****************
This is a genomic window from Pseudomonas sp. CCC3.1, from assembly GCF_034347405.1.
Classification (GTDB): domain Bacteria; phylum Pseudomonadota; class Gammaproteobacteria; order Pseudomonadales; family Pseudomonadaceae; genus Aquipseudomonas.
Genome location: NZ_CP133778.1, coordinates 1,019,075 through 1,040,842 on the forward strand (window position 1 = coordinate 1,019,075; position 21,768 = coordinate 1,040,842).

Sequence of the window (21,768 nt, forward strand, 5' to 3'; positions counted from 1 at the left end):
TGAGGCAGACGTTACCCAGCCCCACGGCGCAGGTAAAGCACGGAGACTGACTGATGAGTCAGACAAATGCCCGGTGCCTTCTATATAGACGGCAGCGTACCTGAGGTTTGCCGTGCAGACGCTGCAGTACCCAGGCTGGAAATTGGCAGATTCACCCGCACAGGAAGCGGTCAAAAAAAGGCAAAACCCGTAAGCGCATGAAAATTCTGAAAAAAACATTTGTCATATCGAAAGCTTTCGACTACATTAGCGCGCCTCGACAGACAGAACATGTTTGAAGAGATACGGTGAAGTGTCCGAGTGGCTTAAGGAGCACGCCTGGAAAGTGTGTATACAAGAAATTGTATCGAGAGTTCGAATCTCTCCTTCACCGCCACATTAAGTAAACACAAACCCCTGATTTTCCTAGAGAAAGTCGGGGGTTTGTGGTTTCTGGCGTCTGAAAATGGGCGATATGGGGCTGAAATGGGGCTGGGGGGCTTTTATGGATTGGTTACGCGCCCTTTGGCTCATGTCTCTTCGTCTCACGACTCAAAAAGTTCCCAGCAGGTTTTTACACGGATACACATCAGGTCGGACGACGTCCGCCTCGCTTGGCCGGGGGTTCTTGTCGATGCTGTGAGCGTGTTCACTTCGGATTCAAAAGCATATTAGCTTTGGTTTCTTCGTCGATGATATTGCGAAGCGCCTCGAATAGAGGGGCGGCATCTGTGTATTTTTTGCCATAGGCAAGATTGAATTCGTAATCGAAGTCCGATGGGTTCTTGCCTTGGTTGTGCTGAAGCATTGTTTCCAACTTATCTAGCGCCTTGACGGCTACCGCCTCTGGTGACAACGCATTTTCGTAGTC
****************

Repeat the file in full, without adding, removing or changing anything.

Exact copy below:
This is a genomic window from Pseudomonas sp. CCC3.1, from assembly GCF_034347405.1.
Classification (GTDB): domain Bacteria; phylum Pseudomonadota; class Gammaproteobacteria; order Pseudomonadales; family Pseudomonadaceae; genus Aquipseudomonas.
Genome location: NZ_CP133778.1, coordinates 1,019,075 through 1,040,842 on the forward strand (window position 1 = coordinate 1,019,075; position 21,768 = coordinate 1,040,842).

Sequence of the window (21,768 nt, forward strand, 5' to 3'; positions counted from 1 at the left end):
TGAGGCAGACGTTACCCAGCCCCACGGCGCAGGTAAAGCACGGAGACTGACTGATGAGTCAGACAAATGCCCGGTGCCTTCTATATAGACGGCAGCGTACCTGAGGTTTGCCGTGCAGACGCTGCAGTACCCAGGCTGGAAATTGGCAGATTCACCCGCACAGGAAGCGGTCAAAAAAAGGCAAAACCCGTAAGCGCATGAAAATTCTGAAAAAAACATTTGTCATATCGAAAGCTTTCGACTACATTAGCGCGCCTCGACAGACAGAACATGTTTGAAGAGATACGGTGAAGTGTCCGAGTGGCTTAAGGAGCACGCCTGGAAAGTGTGTATACAAGAAATTGTATCGAGAGTTCGAATCTCTCCTTCACCGCCACATTAAGTAAACACAAACCCCTGATTTTCCTAGAGAAAGTCGGGGGTTTGTGGTTTCTGGCGTCTGAAAATGGGCGATATGGGGCTGAAATGGGGCTGGGGGGCTTTTATGGATTGGTTACGCGCCCTTTGGCTCATGTCTCTTCGTCTCACGACTCAAAAAGTTCCCAGCAGGTTTTTACACGGATACACATCAGGTCGGACGACGTCCGCCTCGCTTGGCCGGGGGTTCTTGTCGATGCTGTGAGCGTGTTCACTTCGGATTCAAAAGCATATTAGCTTTGGTTTCTTCGTCGATGATATTGCGAAGCGCCTCGAATAGAGGGGCGGCATCTGTGTATTTTTTGCCATAGGCAAGATTGAATTCGTAATCGAAGTCCGATGGGTTCTTGCCTTGGTTGTGCTGAAGCATTGTTTCCAACTTATCTAGCGCCTTGACGGCTACCGCCTCTGGTGACAACGCATTTTCGTAGTC